## Random noise

NMODL and the Channel Builder.
patoorio
Posts: 81
Joined: Wed Jan 30, 2008 12:46 pm

### Random noise

Hi, I'm trying to study the effect of different kinds of noise in a simple one-compartment model, and I'm having some problems:
After succesfully playing with a simple white noise, now I want to model an Ornstein-Uhlenbeck process, which in the practice is a low-pass filtered white noise (isn't it?). The idea is to have a variable n defined by:

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``dn=(-n+µ)*dt/tc+s*dWt``
Where tc is a time constant, µ is the mean, dWt is the Wiener process and s is a parameter for the 'noise intensity' (so to speak).
Assuming µ=0 and s=1/tc, this can be written as

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``dn/dt=(-n+zt)/tc``
where zt is a normal random variable with mean=0 and some variance. n is then just added to the total current.
I put that into a .mod file that looks like

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``````TITLE Ornstein-Uhlenbeck process
NEURON {
SUFFIX OU
RANGE i, D, tau, bias
NONSPECIFIC_CURRENT i
}
UNITS { (mA) = (milliamp) }
PARAMETER {
bias = 0 (mA/cm2)
D = 0	(/ms)
tau = 1 	(ms)
}

ASSIGNED {
i (mA/cm2)
noise (mA/cm2)
}

STATE { n (mA/cm2) }

BREAKPOINT {
SOLVE kin
i = bias + n
}
DERIVATIVE kin {
noise = 1(mA/cm2) * normrand(0,D)
n' = (-n + noise)/tau
}``````
and it mainly works! But I am having two issues with it:
a) it only works with variable time step; under constant time step I always get a "division by zero" error or a "machine round-off" error.
b) sometimes, when running a long simulation (500-1000 seconds) the program exits without any warning or message. The only thing left is a nrniv.exe.stackdump file. This tends to happen more often when D>0.01, which actually doesn't cause too much noise in the voltage trace. Besides, the simulation can proceed without problem for 200+ seconds (yes, 2e5 ms) and then exit without any warning.
What can be possibly wrong with that? I'll appreciate any kind of comments regarding my approach.
By the way, I'm using Windows XP in a Pentium4 machine.

Regards.

ted
Posts: 5770
Joined: Wed May 18, 2005 4:50 pm
Location: Yale University School of Medicine
Contact:

### Re: Random noise

The SOLVE statement should specify an integration method. See
Integration methods for SOLVE statements
viewtopic.php?f=28&t=592
in the Hot tips section of the forum
viewforum.php?f=28

Try cnexp.

A comment: This mechanism should be used only with fixed time step integration. It does not seem like a good idea to use this mechanism with variable time step integration, because interactions between the effect of the noise source and the integrator's choice of time step and order of accuracy will corrupt the statistical properties of the noise source and confound the interpretation of results.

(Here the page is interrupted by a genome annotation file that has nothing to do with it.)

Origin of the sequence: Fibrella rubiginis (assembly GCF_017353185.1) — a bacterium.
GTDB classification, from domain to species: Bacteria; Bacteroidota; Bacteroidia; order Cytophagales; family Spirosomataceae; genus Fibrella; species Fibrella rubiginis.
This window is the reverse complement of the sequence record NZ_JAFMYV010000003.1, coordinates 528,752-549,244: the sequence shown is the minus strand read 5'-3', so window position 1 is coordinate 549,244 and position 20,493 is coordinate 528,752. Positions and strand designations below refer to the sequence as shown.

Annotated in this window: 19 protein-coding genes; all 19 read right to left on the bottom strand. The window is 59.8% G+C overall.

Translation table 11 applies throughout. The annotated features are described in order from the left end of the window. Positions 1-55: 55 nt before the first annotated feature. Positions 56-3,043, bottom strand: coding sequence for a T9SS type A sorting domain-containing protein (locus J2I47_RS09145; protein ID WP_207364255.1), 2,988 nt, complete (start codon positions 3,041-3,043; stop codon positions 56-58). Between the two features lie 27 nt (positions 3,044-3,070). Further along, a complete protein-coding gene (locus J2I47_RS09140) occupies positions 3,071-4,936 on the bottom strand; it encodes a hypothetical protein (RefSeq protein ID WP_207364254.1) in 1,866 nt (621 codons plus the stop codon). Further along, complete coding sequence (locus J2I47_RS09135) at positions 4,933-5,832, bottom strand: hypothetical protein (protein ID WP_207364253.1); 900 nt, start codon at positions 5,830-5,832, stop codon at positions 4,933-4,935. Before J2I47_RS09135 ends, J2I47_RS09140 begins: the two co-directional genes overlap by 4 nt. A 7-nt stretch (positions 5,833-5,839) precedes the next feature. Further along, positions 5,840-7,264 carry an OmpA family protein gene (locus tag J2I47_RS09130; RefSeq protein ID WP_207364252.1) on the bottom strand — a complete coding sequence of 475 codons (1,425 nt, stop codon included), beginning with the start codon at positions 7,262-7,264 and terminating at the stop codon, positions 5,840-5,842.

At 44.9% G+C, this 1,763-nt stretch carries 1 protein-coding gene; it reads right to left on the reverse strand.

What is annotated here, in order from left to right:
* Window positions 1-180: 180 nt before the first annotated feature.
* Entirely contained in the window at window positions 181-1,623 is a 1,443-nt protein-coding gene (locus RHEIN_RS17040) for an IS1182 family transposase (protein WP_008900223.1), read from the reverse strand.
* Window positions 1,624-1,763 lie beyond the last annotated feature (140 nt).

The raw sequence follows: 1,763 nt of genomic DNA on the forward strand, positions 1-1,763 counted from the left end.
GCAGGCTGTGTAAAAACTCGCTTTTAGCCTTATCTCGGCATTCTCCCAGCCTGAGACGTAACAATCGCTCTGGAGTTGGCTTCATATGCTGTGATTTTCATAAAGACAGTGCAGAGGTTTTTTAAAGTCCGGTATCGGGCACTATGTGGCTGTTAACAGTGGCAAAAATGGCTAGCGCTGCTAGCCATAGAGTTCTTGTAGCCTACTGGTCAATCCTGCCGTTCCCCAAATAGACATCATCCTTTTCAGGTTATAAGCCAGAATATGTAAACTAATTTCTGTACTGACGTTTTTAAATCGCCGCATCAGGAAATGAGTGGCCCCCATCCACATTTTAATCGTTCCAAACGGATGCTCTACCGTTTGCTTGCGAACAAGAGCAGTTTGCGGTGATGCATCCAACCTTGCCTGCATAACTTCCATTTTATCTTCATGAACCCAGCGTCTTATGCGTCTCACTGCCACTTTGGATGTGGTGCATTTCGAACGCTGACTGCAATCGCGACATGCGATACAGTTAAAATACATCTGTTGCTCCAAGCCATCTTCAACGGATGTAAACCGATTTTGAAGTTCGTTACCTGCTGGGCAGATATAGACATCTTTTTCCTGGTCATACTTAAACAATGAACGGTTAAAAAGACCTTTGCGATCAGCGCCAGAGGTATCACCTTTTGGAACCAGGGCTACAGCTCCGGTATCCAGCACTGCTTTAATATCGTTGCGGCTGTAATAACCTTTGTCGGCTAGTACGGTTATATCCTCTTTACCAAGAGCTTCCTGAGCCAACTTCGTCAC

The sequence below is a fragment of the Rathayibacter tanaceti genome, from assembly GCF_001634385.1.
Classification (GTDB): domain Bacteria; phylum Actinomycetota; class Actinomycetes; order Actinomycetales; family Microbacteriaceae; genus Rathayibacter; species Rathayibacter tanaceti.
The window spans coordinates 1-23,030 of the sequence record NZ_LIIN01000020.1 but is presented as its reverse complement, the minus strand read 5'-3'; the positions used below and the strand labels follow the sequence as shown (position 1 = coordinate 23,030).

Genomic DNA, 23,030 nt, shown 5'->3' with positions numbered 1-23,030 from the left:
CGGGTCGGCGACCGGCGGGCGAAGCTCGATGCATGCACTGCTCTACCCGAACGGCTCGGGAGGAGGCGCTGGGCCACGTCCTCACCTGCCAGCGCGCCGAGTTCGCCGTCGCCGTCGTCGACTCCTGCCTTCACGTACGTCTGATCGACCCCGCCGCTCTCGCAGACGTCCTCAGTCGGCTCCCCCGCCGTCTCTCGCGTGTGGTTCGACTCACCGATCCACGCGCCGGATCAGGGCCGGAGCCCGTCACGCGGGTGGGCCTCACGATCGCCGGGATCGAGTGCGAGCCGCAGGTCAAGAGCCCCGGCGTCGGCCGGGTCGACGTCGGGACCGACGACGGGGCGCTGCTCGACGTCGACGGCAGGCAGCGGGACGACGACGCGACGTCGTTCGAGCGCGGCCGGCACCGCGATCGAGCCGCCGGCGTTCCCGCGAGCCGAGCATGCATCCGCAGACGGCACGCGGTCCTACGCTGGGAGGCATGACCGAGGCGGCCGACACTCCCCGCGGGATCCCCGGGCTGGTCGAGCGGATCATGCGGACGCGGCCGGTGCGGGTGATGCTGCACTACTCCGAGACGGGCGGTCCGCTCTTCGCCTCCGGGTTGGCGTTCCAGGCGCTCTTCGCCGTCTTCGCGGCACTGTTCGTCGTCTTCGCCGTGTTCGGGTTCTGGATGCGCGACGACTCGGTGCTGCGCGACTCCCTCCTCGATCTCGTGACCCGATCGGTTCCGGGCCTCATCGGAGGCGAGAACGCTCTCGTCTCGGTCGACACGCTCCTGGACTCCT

patoorio
Posts: 81
Joined: Wed Jan 30, 2008 12:46 pm

### Re: Random noise

OK, thanks for the tip. Now it works with fixed timestep.
Two more questions:
1) Suddenly I realized that the correct way to go should be something like

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``````    noise = 1(mA/cm2) * normrand(0,D*sqrt(dt))
n' = (-n + noise)/tau
``````
i.e., correcting the variance by the dt. Would that make it more appropriate for a variable timestep method?

2) What happens when I don't specify the integration method? What does Neuron do (or try to do) in that case?

ted
Posts: 5770
Joined: Wed May 18, 2005 4:50 pm
Location: Yale University School of Medicine
Contact:

### Re: Random noise

patoorio wrote:correcting the variance by the dt. Would that make it more appropriate for a variable timestep method?
Has nothing to do with it. There are at least two classes of problems.

1. NEURON's adaptive integration methods use both variable order and variable time step. Variable time step forces repick from the random distribution at changing intervals. This changes the spectral content of the noise in unpredictable ways during the course of simulation. Very bad.

2. Reproducibility is adversely affected. Change any parameter of your model, and you also change the noise source. Why? Because a parameter change will make the adaptive integration choose a different sequence of time steps, and this in turn will change the times at which the noise currents are delivered.
What happens when I don't specify the integration method? What does Neuron do (or try to do) in that case?
SOLVE foo
will call foo at every fadvance(). foo should be defined as a PROCEDURE block, not a KINETIC or DERIVATIVE block. You will see this occasionally in old NMODL files for HH-style voltage-gated currents that exploit the analytical solution to the gating variables, an approach that works only with fixed time step integration. This has been superceded by
SOLVE foo METHOD cnexp
where foo is a DERIVATIVE block that contains the ODEs that govern the gating variables; this approach works with fixed and variable time step integration.

patoorio
Posts: 81
Joined: Wed Jan 30, 2008 12:46 pm

Clear as water.
Thanks a lot.